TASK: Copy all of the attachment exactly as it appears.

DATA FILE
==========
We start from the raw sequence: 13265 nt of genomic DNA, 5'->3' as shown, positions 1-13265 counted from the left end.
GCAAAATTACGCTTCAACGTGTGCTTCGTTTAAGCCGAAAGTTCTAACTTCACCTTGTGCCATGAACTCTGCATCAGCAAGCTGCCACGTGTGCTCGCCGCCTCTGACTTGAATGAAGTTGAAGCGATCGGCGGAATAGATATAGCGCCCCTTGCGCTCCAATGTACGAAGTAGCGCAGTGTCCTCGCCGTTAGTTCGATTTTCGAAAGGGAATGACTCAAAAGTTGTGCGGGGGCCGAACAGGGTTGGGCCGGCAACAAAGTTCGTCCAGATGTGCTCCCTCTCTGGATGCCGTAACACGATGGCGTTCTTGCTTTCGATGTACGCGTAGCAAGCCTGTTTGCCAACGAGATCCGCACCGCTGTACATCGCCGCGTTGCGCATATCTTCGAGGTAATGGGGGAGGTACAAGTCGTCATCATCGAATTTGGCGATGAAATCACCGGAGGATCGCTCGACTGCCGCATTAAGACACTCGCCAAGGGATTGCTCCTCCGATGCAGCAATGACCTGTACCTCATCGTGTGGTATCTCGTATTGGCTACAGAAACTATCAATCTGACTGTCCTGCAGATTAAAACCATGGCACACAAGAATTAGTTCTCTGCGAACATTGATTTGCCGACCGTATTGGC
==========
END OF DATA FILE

We start from the raw sequence: 13265 nt of genomic DNA, 5'->3' as shown, positions 1-13265 counted from the left end.
GCAAAATTACGCTTCAACGTGTGCTTCGTTTAAGCCGAAAGTTCTAACTTCACCTTGTGCCATGAACTCTGCATCAGCAAGCTGCCACGTGTGCTCGCCGCCTCTGACTTGAATGAAGTTGAAGCGATCGGCGGAATAGATATAGCGCCCCTTGCGCTCCAATGTACGAAGTAGCGCAGTGTCCTCGCCGTTAGTTCGATTTTCGAAAGGGAATGACTCAAAAGTTGTGCGGGGGCCGAACAGGGTTGGGCCGGCAACAAAGTTCGTCCAGATGTGCTCCCTCTCTGGATGCCGTAACACGATGGCGTTCTTGCTTTCGATGTACGCGTAGCAAGCCTGTTTGCCAACGAGATCCGCACCGCTGTACATCGCCGCGTTGCGCATATCTTCGAGGTAATGGGGGAGGTACAAGTCGTCATCATCGAATTTGGCGATGAAATCACCGGAGGATCGCTCGACTGCCGCATTAAGACACTCGCCAAGGGATTGCTCCTCCGATGCAGCAATGACCTGTACCTCATCGTGTGGTATCTCGTATTGGCTACAGAAACTATCAATCTGACTGTCCTGCAGATTAAAACCATGGCACACAAGAATTAGTTCTCTGCGAACATTGATTTGCCGACCGTATTGGC